Invocation of Emergencies Act unreasonable, measures against Freedom Convoy unconstitutional: court

Federal Court found decision to declare emergency fell short of Emergencies Act requirements

Invocation of Emergencies Act unreasonable, measures against Freedom Convoy unconstitutional: court
Ewa Krajewska, Henein Hutchison Robitaille LLP

The decision of the Prime Minister and Cabinet to invoke the Emergencies Act was unreasonable, and some of the measures directed at the Freedom Convoy protests were unconstitutional, the Federal Court has found.

Federal Court Justice Richard Mosley concluded that the decision to declare an emergency fell short of the requirements under the Emergencies Act. He also found some of Ottawa’s temporary measures aimed at the protests infringed the Charter. Mosley found

It is the first time the government has invoked the Emergencies Act since the law’s promulgation in 1985 and the first time the courts have commented on and interpreted its provisions.

“It's very important for the government and Canadians to know and understand when this act, which is supposed to be an act of last resort, can be invoked because it does grant the government extraordinary powers to pass legislation by cabinet,” says Ewa Krajewska, who represented the Canadian Civil Liberties Association (CCLA), one of the applicants in the case. “It's important that the threshold for when it can be invoked is high in order to protect people’s civil liberties.”

That is why the court decided to hear the case despite the issue being moot because the decision to invoke the Emergencies Act was revoked, she says. “It's very important for the courts to provide guidance to cabinet as to when they are allowed to invoke this extraordinary piece of legislation.”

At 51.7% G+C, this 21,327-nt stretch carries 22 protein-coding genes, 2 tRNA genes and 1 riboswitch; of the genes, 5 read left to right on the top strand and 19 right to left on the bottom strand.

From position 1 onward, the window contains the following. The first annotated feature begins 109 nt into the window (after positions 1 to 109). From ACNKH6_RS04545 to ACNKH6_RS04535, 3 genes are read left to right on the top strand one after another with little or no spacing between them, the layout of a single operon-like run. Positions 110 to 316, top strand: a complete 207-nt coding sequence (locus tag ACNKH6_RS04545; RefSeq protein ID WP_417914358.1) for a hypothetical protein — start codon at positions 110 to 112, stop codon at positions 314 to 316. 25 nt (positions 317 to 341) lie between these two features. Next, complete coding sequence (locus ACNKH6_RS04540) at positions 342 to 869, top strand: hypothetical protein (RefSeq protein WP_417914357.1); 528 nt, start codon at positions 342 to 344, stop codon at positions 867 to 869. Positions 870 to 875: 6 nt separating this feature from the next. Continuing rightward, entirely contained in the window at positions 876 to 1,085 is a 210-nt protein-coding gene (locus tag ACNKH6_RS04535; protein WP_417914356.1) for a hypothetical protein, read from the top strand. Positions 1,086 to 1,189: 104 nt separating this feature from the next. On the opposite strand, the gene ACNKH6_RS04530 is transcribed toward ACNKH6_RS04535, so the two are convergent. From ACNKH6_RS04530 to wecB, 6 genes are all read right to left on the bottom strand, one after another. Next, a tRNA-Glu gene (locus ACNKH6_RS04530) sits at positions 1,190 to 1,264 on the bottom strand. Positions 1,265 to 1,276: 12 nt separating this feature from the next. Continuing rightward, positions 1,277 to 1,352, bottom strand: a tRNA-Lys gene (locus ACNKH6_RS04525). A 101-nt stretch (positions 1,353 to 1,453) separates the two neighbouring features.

Krajewska is partner and co-chair of the civil litigation practice group at Henein Hutchison Robitaille LLP.

With the approval of the cabinet, Prime Minister Justin Trudeau decided to invoke the act on Feb. 14, 2022, in response to the blockades in Ottawa and around the country, including at border crossings.

The act requires that to declare a public order emergency, there must be a “threat to the security of Canada.” The threat must be one outlined in s. 2 of the Canadian Security Intelligence Service Act. The federal government’s proclamation relied on s. 2(c): “activities within or relating to Canada directed toward or in support of the threat or use of acts of serious violence against persons or property for the purpose of achieving a political, religious or ideological objective within Canada or a foreign state.” The threat cannot be “lawful advocacy, protest or dissent,” unless it is carried out in conjunction with one of the four “threats to the security of Canada,” defined in s. 2.

In s. 16 of the act, a public order emergency occurs when threats to Canada's security are so serious as to constitute a “national emergency.” Paragraph 3(a) of the Act defines a national emergency as an “urgent and critical situation of a temporary nature that seriously endangers the lives, health or safety of Canadians and is of such proportions or nature as to exceed the capacity or authority of a province to deal with it… and that cannot be effectively dealt with under any other law of Canada.”